9 Medical Benefits of Kiwi Fruit

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Kiwi is among my favorite fruits of all time. It ranks up there with figs and papaya for me. Kiwi got rebranded in 1959 when it had been known as “Chinese Gooseberry.”

New Zealand had began growing it and and export it. They considered various names and settled on “kiwifruit,” which they thought was more exotic and fresh. It was helpful that “Kiwis” had become a colloquial term for New Zealand residents. But the true irony is that New Zealand is the world’s top exporter, yet kiwis are native to China, and a national fruit of China!

This fuzzy fruit is so delicious in the summertime and I love putting slices in my ice water, or mixing some of it into fresh fruit salad. If you’re allergic to kiwi, it’s more than likely from the kiwellin which is a tiny component of a protein called kisspar which naturally occurs in kiwi fruit. You might find this interesting… if you’re allergic to peanuts (or tree nuts) you might react badly to kiwi as well. A study in 2014 published in Allergy noted the cross-reactivity with kiwis and tree nuts.

When you digest the fruit, it releases similar antigens causing a similar immune reaction. The allergic reactions from kiwi range from mild to severe.

The little black seeds in kiwi do more than just get stuck in your teeth. They give you a small amount of healthy omega 3 fatty acids. An average kiwi has about 30 milligrams of alpha-linolenic acid. As you know, omega 3 fatty acids are important for your brain and your heart. Kiwi seeds also have a little bit of vitamin E which is needed for your skin, pancreas, heart, brain, liver and kidneys. Vitamin E actually protects your dopamine-producing neurons and that’s good. It means that E can help stabilize your mood.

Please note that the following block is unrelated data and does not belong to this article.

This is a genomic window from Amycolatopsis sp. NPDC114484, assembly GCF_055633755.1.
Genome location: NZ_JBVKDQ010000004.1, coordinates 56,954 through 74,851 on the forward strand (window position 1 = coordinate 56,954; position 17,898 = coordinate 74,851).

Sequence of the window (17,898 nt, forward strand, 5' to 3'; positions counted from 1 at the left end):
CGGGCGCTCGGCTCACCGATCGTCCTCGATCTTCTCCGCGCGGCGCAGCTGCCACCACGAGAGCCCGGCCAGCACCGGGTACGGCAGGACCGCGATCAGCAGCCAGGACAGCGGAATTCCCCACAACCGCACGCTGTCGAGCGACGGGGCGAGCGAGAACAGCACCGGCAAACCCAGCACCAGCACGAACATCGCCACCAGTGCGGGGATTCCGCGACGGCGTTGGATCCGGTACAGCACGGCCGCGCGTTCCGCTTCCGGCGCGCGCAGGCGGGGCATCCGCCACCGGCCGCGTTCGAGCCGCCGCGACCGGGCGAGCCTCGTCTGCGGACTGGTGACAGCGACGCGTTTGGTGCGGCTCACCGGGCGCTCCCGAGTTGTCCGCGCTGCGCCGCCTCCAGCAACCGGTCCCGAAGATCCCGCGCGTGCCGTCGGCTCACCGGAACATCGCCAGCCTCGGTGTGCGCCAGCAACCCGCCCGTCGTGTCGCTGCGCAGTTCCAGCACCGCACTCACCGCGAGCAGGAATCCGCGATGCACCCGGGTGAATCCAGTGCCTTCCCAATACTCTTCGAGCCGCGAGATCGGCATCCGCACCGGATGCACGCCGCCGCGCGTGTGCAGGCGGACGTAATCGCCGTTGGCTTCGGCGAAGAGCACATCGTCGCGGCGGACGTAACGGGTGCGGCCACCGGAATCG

Kiwi is a great source of natural vitamin C and A. It is a good source of natural folate, which helps with methylation, which then leads to breakdown of homocysteine. It’s high in thiamin, and riboflavin which help your adrenal glands and your brain. Kiwi is a super juicy super food.

Kiwi also offers some vitamin K (phylloquinone) and minerals such as potassium, calcium, magnesium and phosphorous. In this regard, it’s great for blood pressure and bones! The fleshy part green part gives you an added bonus of fiber which promotes smooth traffic through your colon (regularity) and simulate healthy probiotic growth! This brings me to my first kiwi perk… IBS.

1. Irritable Bowel Syndrome (IBS) – Kiwi has compounds in it that reduce activation of intestinal cells which ruin your gut. IBS creates a lot of inflammation in the gut. Basically, the results of a STUDY in Cellular Immunology found that kiwi could function medicinally as a fantastic anti-inflammatory for the gut.

2. Asthma and Wheezing – Kiwi is rich in all kinds of antioxidants especially vitamin C which promotes collagen. Collagen is best known for joint health and anti-aging benefits. It’s a surprise to most people that collagen is needed for healthy breathing. You see, collagen is needed for healthy connective tissue which is what your pulmonary system is made of. I think it’s a great way to reduce your risk of cold and flu, and improve symptoms of allergic rhinitis.

There was a study published in Thorax that concluded how effective kiwi can be for wheezing. Essentially the kids who ate kiwi each day reported a reduction of wheezing by 44 % compared to kids who did not eat any kiwi. The kiwi-consuming group also noticed fewer nocturnal coughing fits and runny noses. I’m sure this is from some of the naturally-occurring proteins and enzymes in kiwi, as well as the high content of vitamin C which is a natural anti-histamine.

Two regular kiwis (about a cup) offers over 160 mg of natural vitamin C.

Kiwis contain about twice the amount of vitamin C compared to lemons and oranges.

3. Depression and PMS Melancholy – Some foods are naturally high in serotonin and tomatoes are one of them. Kiwis have twice as much serotonin as tomatoes. Serotonin is a “happy” brain chemical that lifts mood, induces relaxation and boosts self esteem. People who are aggressive or hostile, or live in “fight” mode might be low in serotonin.

There are MRI studies that suggest serotonin deficiency makes it more difficult for the prefrontal cortex of the brain to control emotional responses to issues that cause anger. It’s possible to see these ups and downs in moods in people who are supported on SSRI therapy, perhaps they lash out, or become irritable. This reaction occurs because as the drug levels in their blood stream decline, their aggressiveness might increase until they take their next dose. It doesn’t happen to everyone, and doesn’t necessarily have to be consistent but it’s a possibility due to the peaks and troughs of their serotonin.